19 January 2018, The Tablet

The Pope marries a couple on his plane – what does it mean?

Not just a bold move of ecclesial spontaneity, it was also keeping with Francis’ desire for a new mentality in the Church

The Pope marries a couple on his plane – what does it mean?

Just months after his election Pope Francis recounted the story of an engaged couple who had arrived at the parish office to plan their wedding.

Rather than receiving support and congratulations, Francis explained in one of his homilies during an early morning Mass in May 2013, they were fobbed off with a list of prices and asked to show their baptismal certificate.

“They found the door closed,” he said, adding that so often “we control faith rather than facilitate it.”

Yesterday, the 81-year-old Latin American Pontiff gave a powerful counter-message to what he calls the “administrative approach” to faith when he made history as the first Pope to marry a couple on board an aeroplane.

As Francis’ trip to Chile threatened to become overshadowed with the clerical sexual abuse scandal, the Pope produced a stunning move of pastoral populism that pivoted the narrative away from Catholicism’s most toxic issue and onto his vision of evangelisation.

And while it was a bold show of ecclesial spontaneity, it was entirely in keeping with Francis’ desire for a new mentality inside the Church.

During an internal flight from Santiago to Iquique, the Pope was introduced to flight attendants, Paula Podest Ruiz, 39 and Carlos Ciuffardi, 41. Married in a civil ceremony eight years ago, they asked the Pope if he could bless their union as the Church they’d wanted to get married in had been destroyed in an earthquake.

The Pope listened and made them an even better proposal: would they like to be married sacramentally, and for him celebrate.

In Catholic understanding it is not the priest who “marries” a couple but the spouses who minister the sacrament to one another.

When Francis heard the couple’s story and request he didn’t quiz them about their past; burden them with paperwork or palm them off onto someone else. It didn’t matter to the Pope that the couple were living together, that they already had two children and that they hadn’t found another church for the ceremony. This wasn’t the point for Francis.

Here was a couple who wanted the Pope to bless them and instead he opened the door in a way they could never have dreamed of: the chance to be married by the Pope on board his plane.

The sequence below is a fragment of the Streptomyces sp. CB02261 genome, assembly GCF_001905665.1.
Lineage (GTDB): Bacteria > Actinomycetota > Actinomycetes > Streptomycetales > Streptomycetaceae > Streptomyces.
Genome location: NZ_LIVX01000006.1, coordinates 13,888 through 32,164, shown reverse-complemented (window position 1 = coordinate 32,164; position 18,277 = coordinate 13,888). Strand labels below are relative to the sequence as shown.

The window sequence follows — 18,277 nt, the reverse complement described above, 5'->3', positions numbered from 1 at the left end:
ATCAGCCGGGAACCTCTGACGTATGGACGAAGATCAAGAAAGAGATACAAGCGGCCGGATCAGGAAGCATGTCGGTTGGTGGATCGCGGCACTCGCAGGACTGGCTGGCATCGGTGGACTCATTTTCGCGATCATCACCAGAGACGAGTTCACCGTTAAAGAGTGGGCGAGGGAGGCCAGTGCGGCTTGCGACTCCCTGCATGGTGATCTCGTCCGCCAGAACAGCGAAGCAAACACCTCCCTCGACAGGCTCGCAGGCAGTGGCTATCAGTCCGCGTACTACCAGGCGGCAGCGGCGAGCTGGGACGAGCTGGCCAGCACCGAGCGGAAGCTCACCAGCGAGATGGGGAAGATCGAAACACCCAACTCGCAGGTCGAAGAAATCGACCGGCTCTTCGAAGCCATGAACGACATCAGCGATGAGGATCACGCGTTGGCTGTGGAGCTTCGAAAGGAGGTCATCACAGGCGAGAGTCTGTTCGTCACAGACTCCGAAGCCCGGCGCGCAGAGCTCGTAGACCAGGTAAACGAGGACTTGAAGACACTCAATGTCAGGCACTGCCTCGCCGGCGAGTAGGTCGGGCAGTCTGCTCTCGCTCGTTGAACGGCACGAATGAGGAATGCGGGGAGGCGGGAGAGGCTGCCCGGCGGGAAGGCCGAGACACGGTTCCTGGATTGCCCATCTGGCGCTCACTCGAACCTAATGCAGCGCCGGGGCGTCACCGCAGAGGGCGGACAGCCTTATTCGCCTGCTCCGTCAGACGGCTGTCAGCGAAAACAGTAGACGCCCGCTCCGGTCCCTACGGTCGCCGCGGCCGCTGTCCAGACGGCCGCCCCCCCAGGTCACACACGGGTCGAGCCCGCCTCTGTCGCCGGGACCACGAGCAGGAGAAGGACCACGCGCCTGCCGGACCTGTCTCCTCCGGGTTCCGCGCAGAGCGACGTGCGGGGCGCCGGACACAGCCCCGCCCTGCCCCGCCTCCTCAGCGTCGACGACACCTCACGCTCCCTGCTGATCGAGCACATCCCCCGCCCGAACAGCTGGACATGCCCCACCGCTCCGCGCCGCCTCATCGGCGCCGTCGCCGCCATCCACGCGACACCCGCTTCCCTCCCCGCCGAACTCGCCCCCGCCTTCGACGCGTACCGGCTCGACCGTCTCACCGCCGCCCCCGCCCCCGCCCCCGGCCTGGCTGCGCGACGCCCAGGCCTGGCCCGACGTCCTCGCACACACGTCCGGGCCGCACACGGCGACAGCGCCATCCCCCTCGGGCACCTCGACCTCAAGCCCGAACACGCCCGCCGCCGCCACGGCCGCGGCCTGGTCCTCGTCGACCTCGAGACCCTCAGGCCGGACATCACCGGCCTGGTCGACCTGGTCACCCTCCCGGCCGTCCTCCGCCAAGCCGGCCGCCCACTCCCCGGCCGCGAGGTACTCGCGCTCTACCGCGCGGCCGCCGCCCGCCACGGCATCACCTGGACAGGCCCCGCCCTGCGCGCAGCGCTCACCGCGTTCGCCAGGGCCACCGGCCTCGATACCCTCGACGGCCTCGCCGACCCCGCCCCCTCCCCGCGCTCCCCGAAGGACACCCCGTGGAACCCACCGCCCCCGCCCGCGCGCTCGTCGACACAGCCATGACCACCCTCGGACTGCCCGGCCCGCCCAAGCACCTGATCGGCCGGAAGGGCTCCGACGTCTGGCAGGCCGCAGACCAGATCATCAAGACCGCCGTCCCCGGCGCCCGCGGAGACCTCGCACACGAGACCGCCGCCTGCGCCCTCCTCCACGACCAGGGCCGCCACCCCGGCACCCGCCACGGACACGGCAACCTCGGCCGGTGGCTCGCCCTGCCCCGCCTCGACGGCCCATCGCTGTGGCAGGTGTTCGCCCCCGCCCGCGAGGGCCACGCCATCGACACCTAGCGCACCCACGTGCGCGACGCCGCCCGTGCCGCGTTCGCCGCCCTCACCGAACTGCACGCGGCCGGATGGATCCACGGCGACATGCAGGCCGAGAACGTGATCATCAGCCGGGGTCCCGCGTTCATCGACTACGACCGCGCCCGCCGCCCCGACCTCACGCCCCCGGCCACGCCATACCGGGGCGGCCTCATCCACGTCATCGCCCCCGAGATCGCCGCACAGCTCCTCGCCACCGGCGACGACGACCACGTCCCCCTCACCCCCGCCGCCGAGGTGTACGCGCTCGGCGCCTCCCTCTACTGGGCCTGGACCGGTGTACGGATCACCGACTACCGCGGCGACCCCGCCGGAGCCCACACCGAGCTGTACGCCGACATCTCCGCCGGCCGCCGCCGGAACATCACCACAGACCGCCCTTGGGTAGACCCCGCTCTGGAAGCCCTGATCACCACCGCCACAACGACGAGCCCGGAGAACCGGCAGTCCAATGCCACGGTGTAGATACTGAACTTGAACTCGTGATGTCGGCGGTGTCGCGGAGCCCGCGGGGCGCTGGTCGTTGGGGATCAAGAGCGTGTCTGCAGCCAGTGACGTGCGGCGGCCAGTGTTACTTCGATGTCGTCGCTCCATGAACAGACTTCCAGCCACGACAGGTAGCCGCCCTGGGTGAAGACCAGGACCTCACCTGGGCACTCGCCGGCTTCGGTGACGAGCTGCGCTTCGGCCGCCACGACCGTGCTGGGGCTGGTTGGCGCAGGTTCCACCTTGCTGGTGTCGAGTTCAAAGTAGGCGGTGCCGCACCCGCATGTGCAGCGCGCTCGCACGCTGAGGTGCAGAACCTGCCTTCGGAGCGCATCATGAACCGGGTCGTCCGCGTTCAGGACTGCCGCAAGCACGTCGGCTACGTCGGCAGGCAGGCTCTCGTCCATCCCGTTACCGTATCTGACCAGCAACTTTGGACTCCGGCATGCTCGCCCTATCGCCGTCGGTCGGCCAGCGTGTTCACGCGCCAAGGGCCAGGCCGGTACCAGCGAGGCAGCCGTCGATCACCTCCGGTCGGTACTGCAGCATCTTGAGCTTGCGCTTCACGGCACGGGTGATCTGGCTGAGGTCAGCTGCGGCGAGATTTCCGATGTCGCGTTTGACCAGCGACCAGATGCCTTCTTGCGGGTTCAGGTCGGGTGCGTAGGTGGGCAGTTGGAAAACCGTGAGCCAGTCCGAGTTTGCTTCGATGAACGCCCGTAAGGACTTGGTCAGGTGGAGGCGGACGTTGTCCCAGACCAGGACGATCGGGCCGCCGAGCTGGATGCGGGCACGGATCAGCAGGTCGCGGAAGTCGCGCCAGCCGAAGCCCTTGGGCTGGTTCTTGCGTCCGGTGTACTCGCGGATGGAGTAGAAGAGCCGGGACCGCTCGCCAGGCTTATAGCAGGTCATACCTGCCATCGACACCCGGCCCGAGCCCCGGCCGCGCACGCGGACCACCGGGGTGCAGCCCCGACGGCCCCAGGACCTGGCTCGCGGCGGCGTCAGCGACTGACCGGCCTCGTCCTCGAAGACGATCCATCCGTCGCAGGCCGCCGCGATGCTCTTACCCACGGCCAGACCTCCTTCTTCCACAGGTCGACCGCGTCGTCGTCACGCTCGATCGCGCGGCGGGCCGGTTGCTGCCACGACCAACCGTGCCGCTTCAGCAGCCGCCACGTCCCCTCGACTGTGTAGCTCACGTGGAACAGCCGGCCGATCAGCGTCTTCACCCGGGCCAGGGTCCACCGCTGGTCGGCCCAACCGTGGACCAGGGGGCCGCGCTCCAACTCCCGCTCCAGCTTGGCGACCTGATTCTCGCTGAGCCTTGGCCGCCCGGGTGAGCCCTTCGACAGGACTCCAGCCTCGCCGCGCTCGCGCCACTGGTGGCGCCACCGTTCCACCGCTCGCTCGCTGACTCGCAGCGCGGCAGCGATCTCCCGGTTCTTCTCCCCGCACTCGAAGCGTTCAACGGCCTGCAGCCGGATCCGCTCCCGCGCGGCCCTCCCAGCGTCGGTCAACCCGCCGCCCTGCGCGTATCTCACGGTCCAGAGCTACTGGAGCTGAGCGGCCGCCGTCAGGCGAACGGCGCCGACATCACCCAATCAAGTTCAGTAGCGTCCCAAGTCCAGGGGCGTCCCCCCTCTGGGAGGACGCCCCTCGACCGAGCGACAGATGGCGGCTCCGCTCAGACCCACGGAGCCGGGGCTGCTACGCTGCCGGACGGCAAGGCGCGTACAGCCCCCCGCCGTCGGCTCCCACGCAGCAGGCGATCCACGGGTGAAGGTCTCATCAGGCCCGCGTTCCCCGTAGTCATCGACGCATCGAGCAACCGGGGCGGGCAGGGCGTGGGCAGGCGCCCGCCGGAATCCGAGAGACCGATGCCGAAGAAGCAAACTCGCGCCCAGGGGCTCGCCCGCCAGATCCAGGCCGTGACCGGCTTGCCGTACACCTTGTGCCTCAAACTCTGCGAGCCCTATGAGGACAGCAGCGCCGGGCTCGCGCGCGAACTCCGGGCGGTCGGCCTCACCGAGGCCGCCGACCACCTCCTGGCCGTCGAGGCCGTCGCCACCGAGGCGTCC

“He took our hands and he asked if there was love in our marriage and we wanted to stay together all life long,” Ciuffardi explained. Their answer in the affirmative was enough for Francis and after the paperwork was put in order and witnesses assembled he married them in a simple ceremony at 36,000 feet.

Sadly, there are far too many stories of clergy and lay officials who prefer the bureaucratic option when it comes to those wanting to be married; who prefer the Church of a customs office stamping some with approval while shutting others out. So it was no surprise that soon after news filtered out of the airborne wedding the Pope was accused of unhelpfully riding a coach and horses through the norms of wedding protocol. Canon Law, some pointed out, expects that Catholic marriages take place in a parish church; requires a verification that the couples have no obstacles to marriage; that wedding services make use of liturgical texts and couples are recommended to go to confession and Mass beforehand.

But, as Canon Law also says, the Pope can officiate at a wedding anywhere anytime and in a sign of the upside down world we now live in, the Holy See’s spokesman confirmed that everything Francis had done was doctrinally legitimate. In other words: yes, the Pope is Catholic. Francis’ decision to carry out wedding mid-air was about sending a message: that the tick box mentality must not frustrates the Church’s mission.

This is what Cardinal Pietro Parolin, Francis’ closest adviser, describes as a paradigm shift in the Church, which he stressed requires a new spirit and a new approach.

It’s not that the Pope is doing away with the need for rules, for canon law or for paperwork, but rather ensuring it is correctly prioritised. For the Pope, these things must support the spread of the Gospel, and not become like the thorns that grow up and strangle the seeds in the parable of the sower. “In many places an administrative approach prevails over a pastoral approach,” Francis writes in his manifesto encyclical Evangelii Gaudium. “As does a concentration on administering the sacraments apart from other forms of evangelisation.”

In that May 2013 homily Francis said those in the Church who don’t open doors to engaged couples or single mothers have instituted a new sacrament which he described as that of the “pastoral customs office”. Instead, he insisted, “all who approach the Church” should “find doors open to encounter Jesus' love”. With his marriage of Paula and Carlo, the Pope has given a powerful example of what opening those doors should look like.


(Pic: Pope Francis performs an impromptu wedding ceremony for Latam Airlines employees Carlos Ciuffardi Elorriaga, 41, and Paula Podest Ruiz, 39, aboard the pontiff's flight from Santiago, Chile, to Iquique Jan. 18. Credit: CNS photo/L'Osservatore Romano) 

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